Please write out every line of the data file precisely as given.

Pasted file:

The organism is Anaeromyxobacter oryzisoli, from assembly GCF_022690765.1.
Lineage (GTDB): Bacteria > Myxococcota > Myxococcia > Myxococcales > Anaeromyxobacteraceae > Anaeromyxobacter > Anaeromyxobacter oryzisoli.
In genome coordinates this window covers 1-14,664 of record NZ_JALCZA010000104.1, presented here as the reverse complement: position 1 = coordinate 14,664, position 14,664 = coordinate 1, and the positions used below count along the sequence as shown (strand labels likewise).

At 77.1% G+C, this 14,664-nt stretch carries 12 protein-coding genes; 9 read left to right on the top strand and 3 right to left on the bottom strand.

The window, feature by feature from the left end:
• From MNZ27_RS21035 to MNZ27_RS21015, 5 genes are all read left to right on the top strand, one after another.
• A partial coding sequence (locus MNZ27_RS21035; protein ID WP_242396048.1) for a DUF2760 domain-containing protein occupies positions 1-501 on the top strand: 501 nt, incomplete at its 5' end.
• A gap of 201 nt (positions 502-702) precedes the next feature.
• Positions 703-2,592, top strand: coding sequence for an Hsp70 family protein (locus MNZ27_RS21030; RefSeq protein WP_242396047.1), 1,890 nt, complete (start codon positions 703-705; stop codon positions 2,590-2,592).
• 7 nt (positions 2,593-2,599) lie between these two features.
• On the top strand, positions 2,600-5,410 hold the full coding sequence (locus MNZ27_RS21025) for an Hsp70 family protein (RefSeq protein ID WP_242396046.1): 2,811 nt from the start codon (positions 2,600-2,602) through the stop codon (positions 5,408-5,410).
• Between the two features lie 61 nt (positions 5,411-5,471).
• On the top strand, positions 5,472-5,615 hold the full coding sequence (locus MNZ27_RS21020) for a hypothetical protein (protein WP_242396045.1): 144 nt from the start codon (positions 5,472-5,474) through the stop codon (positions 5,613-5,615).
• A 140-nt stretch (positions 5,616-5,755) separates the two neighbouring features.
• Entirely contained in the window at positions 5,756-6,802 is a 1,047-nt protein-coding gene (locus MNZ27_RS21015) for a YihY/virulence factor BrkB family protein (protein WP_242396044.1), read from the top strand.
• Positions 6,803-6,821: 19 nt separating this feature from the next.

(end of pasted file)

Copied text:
The organism is Anaeromyxobacter oryzisoli, from assembly GCF_022690765.1.
Lineage (GTDB): Bacteria > Myxococcota > Myxococcia > Myxococcales > Anaeromyxobacteraceae > Anaeromyxobacter > Anaeromyxobacter oryzisoli.
In genome coordinates this window covers 1-14,664 of record NZ_JALCZA010000104.1, presented here as the reverse complement: position 1 = coordinate 14,664, position 14,664 = coordinate 1, and the positions used below count along the sequence as shown (strand labels likewise).

At 77.1% G+C, this 14,664-nt stretch carries 12 protein-coding genes; 9 read left to right on the top strand and 3 right to left on the bottom strand.

The window, feature by feature from the left end:
• From MNZ27_RS21035 to MNZ27_RS21015, 5 genes are all read left to right on the top strand, one after another.
• A partial coding sequence (locus MNZ27_RS21035; protein ID WP_242396048.1) for a DUF2760 domain-containing protein occupies positions 1-501 on the top strand: 501 nt, incomplete at its 5' end.
• A gap of 201 nt (positions 502-702) precedes the next feature.
• Positions 703-2,592, top strand: coding sequence for an Hsp70 family protein (locus MNZ27_RS21030; RefSeq protein WP_242396047.1), 1,890 nt, complete (start codon positions 703-705; stop codon positions 2,590-2,592).
• 7 nt (positions 2,593-2,599) lie between these two features.
• On the top strand, positions 2,600-5,410 hold the full coding sequence (locus MNZ27_RS21025) for an Hsp70 family protein (RefSeq protein ID WP_242396046.1): 2,811 nt from the start codon (positions 2,600-2,602) through the stop codon (positions 5,408-5,410).
• Between the two features lie 61 nt (positions 5,411-5,471).
• On the top strand, positions 5,472-5,615 hold the full coding sequence (locus MNZ27_RS21020) for a hypothetical protein (protein WP_242396045.1): 144 nt from the start codon (positions 5,472-5,474) through the stop codon (positions 5,613-5,615).
• A 140-nt stretch (positions 5,616-5,755) separates the two neighbouring features.
• Entirely contained in the window at positions 5,756-6,802 is a 1,047-nt protein-coding gene (locus MNZ27_RS21015) for a YihY/virulence factor BrkB family protein (protein WP_242396044.1), read from the top strand.
• Positions 6,803-6,821: 19 nt separating this feature from the next.